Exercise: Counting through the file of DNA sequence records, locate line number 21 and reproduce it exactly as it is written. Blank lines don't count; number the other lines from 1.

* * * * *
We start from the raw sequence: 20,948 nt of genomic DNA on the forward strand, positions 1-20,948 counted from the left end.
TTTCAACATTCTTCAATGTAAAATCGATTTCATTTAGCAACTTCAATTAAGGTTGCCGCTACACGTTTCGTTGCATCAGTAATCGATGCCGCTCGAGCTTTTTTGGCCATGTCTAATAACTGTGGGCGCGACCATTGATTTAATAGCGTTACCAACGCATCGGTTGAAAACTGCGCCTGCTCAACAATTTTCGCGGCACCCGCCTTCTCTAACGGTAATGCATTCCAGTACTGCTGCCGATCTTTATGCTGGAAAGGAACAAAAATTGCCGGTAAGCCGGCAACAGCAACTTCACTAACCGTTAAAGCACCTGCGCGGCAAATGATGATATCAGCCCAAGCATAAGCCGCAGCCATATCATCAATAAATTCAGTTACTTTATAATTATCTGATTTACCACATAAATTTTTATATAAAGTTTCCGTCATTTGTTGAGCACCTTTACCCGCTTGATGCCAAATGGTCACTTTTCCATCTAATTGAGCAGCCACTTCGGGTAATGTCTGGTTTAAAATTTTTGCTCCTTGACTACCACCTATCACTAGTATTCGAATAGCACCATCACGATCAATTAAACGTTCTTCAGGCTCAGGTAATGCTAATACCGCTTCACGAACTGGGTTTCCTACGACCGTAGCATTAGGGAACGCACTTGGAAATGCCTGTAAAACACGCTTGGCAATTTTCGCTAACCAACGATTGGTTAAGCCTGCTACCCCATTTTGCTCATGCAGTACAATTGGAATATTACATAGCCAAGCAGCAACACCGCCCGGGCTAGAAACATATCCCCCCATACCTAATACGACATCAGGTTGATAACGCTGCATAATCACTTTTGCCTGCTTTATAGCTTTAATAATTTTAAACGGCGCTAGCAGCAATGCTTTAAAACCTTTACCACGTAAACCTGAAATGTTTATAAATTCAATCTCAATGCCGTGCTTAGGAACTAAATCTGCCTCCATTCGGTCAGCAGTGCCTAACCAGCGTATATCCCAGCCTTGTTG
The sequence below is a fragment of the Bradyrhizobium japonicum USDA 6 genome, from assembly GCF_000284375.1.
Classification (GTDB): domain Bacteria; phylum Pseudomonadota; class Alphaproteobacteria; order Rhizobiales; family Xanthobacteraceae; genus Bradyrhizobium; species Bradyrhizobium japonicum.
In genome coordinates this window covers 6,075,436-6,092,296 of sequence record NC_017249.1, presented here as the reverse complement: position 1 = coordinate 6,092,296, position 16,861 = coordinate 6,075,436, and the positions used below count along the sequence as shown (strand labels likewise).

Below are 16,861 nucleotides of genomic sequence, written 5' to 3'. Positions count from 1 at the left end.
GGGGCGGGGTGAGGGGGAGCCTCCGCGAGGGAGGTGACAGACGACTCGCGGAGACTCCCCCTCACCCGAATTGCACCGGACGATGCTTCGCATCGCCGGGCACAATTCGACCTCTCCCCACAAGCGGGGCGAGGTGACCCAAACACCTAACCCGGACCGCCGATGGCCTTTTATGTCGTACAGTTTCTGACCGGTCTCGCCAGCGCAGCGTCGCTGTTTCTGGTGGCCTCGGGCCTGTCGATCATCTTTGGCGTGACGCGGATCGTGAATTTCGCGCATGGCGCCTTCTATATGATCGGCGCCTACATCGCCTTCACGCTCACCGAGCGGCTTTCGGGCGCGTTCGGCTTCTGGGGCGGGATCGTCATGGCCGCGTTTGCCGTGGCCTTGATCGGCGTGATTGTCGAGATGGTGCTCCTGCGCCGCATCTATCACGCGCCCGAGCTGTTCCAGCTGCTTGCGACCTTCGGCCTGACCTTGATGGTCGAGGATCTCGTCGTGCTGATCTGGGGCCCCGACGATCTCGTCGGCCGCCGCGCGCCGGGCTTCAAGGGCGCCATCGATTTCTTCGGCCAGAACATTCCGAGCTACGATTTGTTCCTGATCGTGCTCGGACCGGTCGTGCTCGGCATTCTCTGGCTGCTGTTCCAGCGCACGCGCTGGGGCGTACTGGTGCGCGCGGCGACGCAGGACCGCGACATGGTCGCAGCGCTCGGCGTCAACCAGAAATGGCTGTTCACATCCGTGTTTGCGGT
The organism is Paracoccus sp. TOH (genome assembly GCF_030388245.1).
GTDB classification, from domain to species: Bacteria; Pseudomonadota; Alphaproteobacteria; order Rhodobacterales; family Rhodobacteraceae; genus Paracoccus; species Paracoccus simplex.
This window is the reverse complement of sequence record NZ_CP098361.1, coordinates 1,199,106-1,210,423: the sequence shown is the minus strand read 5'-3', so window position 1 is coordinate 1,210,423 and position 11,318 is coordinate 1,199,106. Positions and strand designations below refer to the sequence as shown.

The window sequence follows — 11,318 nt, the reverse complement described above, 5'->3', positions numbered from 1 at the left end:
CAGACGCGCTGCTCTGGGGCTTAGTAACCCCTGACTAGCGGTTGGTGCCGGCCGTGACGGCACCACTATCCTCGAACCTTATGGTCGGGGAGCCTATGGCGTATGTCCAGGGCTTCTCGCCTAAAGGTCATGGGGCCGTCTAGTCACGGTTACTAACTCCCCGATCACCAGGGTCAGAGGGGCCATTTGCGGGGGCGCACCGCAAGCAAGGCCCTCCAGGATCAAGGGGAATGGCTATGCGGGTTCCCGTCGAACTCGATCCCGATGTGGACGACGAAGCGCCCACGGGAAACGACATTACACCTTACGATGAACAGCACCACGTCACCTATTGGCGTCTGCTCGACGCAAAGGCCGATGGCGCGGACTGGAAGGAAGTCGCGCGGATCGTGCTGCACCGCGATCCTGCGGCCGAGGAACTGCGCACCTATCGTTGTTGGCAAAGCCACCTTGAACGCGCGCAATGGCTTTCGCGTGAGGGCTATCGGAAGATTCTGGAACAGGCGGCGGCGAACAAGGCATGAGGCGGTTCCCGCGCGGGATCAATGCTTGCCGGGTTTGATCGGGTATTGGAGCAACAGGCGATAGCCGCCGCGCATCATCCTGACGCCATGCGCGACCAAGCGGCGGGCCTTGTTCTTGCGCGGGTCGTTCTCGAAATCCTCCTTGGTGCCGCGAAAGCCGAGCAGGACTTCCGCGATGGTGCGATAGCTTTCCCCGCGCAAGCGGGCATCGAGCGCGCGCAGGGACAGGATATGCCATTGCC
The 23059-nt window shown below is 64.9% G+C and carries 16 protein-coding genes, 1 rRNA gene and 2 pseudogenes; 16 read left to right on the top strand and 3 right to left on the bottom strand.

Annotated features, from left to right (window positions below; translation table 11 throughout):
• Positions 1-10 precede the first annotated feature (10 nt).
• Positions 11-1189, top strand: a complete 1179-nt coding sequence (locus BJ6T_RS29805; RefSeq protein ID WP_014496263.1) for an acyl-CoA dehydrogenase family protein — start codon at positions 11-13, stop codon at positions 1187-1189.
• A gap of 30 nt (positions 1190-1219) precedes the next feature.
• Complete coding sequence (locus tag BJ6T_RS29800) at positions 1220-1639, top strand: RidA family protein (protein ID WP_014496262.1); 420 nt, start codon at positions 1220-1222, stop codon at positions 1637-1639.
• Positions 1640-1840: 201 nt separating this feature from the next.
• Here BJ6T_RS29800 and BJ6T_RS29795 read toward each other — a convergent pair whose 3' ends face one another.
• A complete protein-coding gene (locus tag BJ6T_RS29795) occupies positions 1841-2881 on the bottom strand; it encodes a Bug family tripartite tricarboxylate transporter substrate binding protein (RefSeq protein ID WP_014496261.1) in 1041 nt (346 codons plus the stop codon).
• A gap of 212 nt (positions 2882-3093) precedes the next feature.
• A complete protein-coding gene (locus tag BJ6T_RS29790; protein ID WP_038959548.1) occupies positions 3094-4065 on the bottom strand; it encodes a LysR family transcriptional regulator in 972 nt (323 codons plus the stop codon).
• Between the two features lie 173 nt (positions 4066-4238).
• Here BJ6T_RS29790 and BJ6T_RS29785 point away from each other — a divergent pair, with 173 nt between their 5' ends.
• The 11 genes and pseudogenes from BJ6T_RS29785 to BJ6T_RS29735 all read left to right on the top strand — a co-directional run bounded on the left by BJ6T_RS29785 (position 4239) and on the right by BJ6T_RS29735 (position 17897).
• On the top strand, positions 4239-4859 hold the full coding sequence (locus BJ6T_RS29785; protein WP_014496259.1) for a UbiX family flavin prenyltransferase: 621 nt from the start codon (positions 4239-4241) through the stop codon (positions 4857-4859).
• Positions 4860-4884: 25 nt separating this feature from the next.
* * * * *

• A complete protein-coding gene (locus tag BJ6T_RS29795) occupies positions 1841-2881 on the bottom strand; it encodes a Bug family tripartite tricarboxylate transporter substrate binding protein (RefSeq protein ID WP_014496261.1) in 1041 nt (346 codons plus the stop codon).